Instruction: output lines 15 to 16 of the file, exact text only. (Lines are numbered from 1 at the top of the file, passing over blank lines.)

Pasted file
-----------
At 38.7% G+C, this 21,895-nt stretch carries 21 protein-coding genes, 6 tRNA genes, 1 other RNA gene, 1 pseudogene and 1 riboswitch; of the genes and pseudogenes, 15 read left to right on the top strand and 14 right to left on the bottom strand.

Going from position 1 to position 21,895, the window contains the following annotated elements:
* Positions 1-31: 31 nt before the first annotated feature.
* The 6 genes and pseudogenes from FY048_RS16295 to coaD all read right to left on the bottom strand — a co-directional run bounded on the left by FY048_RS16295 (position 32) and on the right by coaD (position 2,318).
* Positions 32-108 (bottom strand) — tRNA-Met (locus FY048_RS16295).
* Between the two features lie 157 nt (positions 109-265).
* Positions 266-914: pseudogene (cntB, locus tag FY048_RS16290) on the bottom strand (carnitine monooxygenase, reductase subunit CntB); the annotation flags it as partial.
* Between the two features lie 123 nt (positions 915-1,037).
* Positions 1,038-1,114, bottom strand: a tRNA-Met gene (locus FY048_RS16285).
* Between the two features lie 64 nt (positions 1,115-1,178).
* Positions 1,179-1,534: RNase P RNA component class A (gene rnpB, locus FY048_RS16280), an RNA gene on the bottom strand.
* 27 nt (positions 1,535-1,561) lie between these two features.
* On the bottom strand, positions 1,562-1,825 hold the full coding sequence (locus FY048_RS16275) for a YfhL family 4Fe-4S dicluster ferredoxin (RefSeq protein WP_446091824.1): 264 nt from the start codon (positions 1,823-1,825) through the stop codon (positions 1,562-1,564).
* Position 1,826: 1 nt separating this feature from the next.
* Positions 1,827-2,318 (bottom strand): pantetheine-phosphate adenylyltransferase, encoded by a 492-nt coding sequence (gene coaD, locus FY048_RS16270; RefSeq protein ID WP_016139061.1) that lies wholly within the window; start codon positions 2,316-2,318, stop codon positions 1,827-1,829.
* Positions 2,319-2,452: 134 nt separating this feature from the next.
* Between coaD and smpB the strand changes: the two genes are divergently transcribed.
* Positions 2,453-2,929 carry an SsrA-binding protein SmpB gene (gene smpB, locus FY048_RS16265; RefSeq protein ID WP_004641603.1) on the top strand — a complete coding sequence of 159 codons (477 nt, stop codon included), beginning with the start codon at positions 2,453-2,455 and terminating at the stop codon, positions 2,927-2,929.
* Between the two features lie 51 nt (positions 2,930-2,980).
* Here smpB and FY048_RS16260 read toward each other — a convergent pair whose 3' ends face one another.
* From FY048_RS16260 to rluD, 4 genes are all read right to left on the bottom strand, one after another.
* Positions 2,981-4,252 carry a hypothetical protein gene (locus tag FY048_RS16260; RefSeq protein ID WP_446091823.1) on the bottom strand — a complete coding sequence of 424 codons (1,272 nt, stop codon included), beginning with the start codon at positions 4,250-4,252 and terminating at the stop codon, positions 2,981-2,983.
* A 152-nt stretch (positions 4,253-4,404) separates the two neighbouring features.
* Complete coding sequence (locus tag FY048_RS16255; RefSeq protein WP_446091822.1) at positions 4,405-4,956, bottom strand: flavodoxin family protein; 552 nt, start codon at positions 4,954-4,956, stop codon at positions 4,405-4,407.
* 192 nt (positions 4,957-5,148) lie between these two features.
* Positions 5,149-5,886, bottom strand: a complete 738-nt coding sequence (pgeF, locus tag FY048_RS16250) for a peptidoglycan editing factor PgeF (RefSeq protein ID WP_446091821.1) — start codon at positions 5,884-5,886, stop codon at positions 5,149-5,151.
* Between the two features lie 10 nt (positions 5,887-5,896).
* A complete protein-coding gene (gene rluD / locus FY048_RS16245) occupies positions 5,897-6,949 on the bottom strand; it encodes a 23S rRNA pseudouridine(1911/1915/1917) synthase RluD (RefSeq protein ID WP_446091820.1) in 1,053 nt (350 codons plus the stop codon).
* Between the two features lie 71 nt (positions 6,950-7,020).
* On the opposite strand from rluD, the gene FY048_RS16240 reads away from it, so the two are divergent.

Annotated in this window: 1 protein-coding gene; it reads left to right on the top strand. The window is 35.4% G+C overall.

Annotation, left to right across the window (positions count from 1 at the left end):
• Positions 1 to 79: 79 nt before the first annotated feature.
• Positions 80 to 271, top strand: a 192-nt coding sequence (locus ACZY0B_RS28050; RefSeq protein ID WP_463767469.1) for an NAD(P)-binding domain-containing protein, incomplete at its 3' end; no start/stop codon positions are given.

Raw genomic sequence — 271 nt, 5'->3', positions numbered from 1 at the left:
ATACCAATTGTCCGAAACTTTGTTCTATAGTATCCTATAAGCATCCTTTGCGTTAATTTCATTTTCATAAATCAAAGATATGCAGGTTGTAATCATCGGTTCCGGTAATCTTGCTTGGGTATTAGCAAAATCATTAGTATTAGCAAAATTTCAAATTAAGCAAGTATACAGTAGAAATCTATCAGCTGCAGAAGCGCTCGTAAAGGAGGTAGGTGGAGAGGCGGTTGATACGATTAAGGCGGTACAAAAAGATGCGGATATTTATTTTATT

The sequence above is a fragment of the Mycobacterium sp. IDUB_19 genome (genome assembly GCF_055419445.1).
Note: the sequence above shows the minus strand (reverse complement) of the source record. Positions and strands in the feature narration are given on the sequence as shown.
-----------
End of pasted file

* Positions 1,827-2,318 (bottom strand): pantetheine-phosphate adenylyltransferase, encoded by a 492-nt coding sequence (gene coaD, locus FY048_RS16270; RefSeq protein ID WP_016139061.1) that lies wholly within the window; start codon positions 2,316-2,318, stop codon positions 1,827-1,829.
* Positions 2,319-2,452: 134 nt separating this feature from the next.